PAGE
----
The Revolution Will be Uploaded: Vernacular Video and the Arab Spring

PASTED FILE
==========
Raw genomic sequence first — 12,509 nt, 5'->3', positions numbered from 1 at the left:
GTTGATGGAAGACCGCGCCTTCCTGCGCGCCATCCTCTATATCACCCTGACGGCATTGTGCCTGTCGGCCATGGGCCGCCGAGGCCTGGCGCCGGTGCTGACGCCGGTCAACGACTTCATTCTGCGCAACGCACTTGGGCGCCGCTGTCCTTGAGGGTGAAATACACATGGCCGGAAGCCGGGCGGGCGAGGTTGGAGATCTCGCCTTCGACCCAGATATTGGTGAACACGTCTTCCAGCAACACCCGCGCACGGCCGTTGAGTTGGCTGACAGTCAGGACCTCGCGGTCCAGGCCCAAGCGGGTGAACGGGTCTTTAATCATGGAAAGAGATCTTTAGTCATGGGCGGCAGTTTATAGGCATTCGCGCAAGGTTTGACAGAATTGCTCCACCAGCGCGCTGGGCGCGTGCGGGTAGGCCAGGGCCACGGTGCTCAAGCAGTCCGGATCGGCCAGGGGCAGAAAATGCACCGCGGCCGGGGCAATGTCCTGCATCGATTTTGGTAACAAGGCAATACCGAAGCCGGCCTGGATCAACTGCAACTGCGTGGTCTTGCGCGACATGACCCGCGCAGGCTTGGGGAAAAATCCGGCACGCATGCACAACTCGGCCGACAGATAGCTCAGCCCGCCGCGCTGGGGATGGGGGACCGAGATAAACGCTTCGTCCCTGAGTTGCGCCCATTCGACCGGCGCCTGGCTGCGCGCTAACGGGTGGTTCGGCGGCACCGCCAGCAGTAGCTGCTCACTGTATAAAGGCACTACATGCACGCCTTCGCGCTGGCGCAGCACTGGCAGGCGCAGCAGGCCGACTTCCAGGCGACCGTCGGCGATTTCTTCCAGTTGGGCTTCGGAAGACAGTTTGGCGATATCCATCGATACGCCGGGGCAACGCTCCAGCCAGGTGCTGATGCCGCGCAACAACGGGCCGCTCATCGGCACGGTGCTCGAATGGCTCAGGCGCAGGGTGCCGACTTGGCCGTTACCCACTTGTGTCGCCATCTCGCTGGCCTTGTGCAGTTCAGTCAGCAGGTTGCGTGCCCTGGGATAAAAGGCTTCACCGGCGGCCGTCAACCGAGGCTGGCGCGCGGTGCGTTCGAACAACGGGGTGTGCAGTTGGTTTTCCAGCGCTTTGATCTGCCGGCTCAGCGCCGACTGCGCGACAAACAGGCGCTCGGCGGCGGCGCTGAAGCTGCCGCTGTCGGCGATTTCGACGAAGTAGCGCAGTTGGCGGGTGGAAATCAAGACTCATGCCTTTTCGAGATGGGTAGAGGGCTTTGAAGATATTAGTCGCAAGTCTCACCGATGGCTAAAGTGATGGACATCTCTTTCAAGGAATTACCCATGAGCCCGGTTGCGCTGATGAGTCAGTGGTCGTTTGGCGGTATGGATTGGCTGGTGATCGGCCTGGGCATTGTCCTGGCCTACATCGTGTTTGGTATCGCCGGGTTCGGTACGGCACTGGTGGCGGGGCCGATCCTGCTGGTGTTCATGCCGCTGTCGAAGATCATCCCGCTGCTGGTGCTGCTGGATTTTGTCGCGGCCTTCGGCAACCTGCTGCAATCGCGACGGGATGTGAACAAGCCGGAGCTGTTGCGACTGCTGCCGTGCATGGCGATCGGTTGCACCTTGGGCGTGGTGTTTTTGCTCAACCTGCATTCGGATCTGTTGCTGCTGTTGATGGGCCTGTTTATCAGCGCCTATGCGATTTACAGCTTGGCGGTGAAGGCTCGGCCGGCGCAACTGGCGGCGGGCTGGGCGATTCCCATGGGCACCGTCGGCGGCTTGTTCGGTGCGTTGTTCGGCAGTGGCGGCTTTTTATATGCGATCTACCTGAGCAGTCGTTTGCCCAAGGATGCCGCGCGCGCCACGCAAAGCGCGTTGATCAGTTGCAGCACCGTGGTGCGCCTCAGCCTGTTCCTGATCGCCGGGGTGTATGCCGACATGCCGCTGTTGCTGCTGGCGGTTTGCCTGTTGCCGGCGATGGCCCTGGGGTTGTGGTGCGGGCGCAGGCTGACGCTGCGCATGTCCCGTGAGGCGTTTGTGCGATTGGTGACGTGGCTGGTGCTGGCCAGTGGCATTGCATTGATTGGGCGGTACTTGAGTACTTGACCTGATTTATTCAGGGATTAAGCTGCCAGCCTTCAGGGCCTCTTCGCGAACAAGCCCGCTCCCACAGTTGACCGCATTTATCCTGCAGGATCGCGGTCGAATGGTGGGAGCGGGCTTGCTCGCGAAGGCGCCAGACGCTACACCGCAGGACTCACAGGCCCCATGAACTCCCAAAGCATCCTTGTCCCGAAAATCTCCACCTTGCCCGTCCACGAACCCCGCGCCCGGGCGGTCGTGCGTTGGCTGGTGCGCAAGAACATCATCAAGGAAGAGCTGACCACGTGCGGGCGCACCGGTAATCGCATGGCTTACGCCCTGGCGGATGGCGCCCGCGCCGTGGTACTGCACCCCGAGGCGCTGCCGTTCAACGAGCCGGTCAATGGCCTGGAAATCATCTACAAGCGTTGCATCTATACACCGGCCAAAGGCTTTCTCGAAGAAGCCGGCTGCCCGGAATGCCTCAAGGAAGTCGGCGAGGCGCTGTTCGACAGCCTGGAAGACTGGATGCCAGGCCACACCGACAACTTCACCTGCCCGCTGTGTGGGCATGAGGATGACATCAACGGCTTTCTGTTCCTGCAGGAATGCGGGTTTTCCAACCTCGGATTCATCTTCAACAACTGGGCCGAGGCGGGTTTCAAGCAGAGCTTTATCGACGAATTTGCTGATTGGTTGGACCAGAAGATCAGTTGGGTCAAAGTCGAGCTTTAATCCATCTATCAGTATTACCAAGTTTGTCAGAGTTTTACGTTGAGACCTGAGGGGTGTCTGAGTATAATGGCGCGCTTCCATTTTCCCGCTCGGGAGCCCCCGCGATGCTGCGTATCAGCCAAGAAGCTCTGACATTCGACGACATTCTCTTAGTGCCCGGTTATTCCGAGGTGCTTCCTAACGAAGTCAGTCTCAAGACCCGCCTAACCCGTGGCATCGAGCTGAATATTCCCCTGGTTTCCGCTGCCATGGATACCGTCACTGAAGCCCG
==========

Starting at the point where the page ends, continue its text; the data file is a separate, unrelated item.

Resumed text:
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AbstractThe vernacular online videos produced by the Arab revolutions constitute an un-precedented (though not unproblematic) historical resource for understanding the subjective experience of the ordinary people who find themselves on the front line of revolutionary struggle. But they also effect a sea-change in the way in which we view and understand YouTube itself. This article argues that the political significance of these videos lies less in their explicit content, than in their aesthetics - that is, in the new formal and sensory propositions that they constitute, the ways in which they "redistribute the sensible" (Rancière). The prologue proposes, following Judith Butler, that "the people" who are the subject of history are essentially a performative event, rather than a pre-existing entity, and that to write about revolution therefore requires a performative and allegorical approach. The first section reviews the current academic notion of "vernacular video" in the light of Ivan Illich's work of the early 1980s on vernacular language and values, and argues that a stronger, more political conception of the vernacular is necessary to do justice to these works. The second section offers a close reading of one particular video from the Libyan uprising, and argues that it offers less an example, than an allegory of the dialogical relationship between the individual and the collective that defines the moral economy of the vernacular. The article concludes by proposing that the right response to such videos is not (just) more theory or criticism, but rather to seek to emulate their radically egalitar-ian forms of practice.